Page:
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Spectacular pair of very large candelabras in patinated and gilded bronze representing women draped in the antique style supporting, like canephores, a bouquet of four branches of light in the shape of a cornucopia. They rest on imposing rectangular bases in cherry red marble, adorned with crowns of forget-me-nots and large
friezes of palm leaves. 
These candelabra are identical in all respects to those kept at the Palace of Fontainebleau and those in the collections of the Mobilier National (GML 4467/1 and 2). 

The model for these candelabras was created by the master founder-gilder-chaser François Rémond (1747-1812) in 1785 for the dealer Dominique Daguerre. 
On August 16 of the same year, he delivered similar candelabras to the Duke of Penthièvre, with circular bases for the amount of 3,400 francs. François Rémond delivered many other copies, including a pair on December 24, 1785 to Princess Kinsky (cf, Christian Baulez: "the Luminaire of Princess Kinsky). 
These models of candelabra, very popular in very high society, were produced in the workshop of François Rémond from the end of the eighteenth century until the period of the Consulate, the pair of which offered for sale in my gallery is issue. During this short period constituting the beginnings of the first Empire, François Rémond replaced the base with a quadrangular base decorated with crowns of forget-me-nots in gilded bronze. 
Among the models identical to those proposed, the pair of the Ministry of Defense (illustrated in the book of Marie France Dupuy-Baylet: "the hour, the fire, the light" double page 90 and 91). This pair of candelabra was recorded in 1817 at the Hôtel de Brienne, residence of Letizia Bonaparte, mother of the Emperor, who had owned it since 1805.
Another identical pair was transferred from Saint Cloud to the Palace of Fontainebleau in November 1804 (cf, Jean Pierre Samoyault: "the furnishing bronzes that entered Fontainebleau during the first Empire", page 155). 

Museum pieces in very good condition, superb original uncleaned gilding. 
Photos taken in daylight, without artificial studio lights. 

Consulate period, around 1800-1803.

François Rémond (1747-1812, master in 1774) :
He was one of the most talented and important master gilder-carver bronziers in Paris between 1778 and 1805, a period during which he exercised his activity. 
Its turnover amounted to 161,000 tournament pounds in 1784, the merchant-mercer Dominique Daguerre paid him alone the sum of 275,000 tournament pounds for the years 1786-1788.
François Rémond also collaborated with Martin-Eloi Lignereux.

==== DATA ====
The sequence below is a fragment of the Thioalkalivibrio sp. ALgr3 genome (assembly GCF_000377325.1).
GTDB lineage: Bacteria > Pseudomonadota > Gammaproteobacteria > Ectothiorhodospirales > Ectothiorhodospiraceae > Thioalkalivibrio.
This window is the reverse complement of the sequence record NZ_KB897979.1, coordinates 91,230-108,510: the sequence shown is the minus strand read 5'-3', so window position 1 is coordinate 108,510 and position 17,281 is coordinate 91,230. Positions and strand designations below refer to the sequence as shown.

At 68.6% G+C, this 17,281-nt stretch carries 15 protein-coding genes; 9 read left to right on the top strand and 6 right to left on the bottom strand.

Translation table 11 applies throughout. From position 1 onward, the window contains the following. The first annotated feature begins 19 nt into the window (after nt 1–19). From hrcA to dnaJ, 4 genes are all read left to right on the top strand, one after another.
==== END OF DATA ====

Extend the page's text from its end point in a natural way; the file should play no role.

Working both as a foundry-carver and as a gilder, he was able to exercise considerable artistic control over his output. 

Details that we know less, the activity of François Rémond was twofold: on the one hand he provided raw materials and days of journeyman to a foundry which sold him the cast iron; on the other hand, he had this casting transformed and he marketed the parts thus worked and transformed either half-finished, or gilded and chiselled in his own workshops.

Foremost among his regular Daguerre customers are the cabinetmakers Roentgen (with whom Rémond was privileged in supplying him with most of the ornamental bronzes), Riesner, Frost, the goldsmith Clément, the chaser Gouthière, the watchmakers Lepaute and Lepine. 
He worked, no doubt on models by Bélanger, for the Comte d'Artois (work at Bagatelle and the Palais du Temple) and for Baudard de Sainte-James; also for the architects Cellerier and Ledoux, and for Thélusson, clients of the latter. 
Among his important clients, we also note Queen Marie-Antoinette, the Count of Artois, the Count of Adhémar, the Prince of Soubise, the Dukes of Orléans, Laval and Penthièvre, the Duchess of Lauzun, the Marquise de Nicolaÿ, the intendant of Cypierre, the financier Paris de Montmartel, Letizia Bonaparte and Princess Kinsky. 

The account registers make it possible to follow its activity for about thirty years; they constitute a mine of information for art historians who can locate his works there.
For information: François Rémond's archives were purchased by the National Archives in 1983. Extreme dates of documents: 1798-1812. Freely Communicable.

Dimensions :
Height 104cm
Basement  19.5cm / 19.5cm

-Marie-France Dupuy-Baylet, "Time, Fire, Light: The Bronzes of the Mobilier National 1800-1870", 2010, p. 90 and 91.

-Jean Pierre Samoyault, "Furniture clocks and bronzes entered under the 1st Empire, National Museum of the Château de Fontainebleau, Catalog of Furniture Collections", 1989, p.155.

-Charles Baulez, "Princess Kinsky's Luminaire" in "L'Estampille L'Objet d'Art", May 1991, p. 85 and 89.

-Ernest Dumonthier, "The Bronzes of the National Furniture, Clocks and Cartels", 1910, pl. XXIII, fig. 3, illustrating a similar pattern in national furniture.

-Hans Ottomeyer and Peter Pröschel, "Vergoldete Bronzen", 1986, p. 686, pl. 13, illustrating a clock with the same figures of female caryatids with casing by Pierre-Victor Ledure from c. 1820.

I offer you this exceptional pair of candelabras by François Rémond, in line with my policy of selling works of art and furniture, at a very low estimated value of ex.

François Rémond : Exceptionnelle paire de candélabres d'époque Consulat. 104 cm.


    Height: 4,9 inches

    Basement: 7,7 x 7,7 inches


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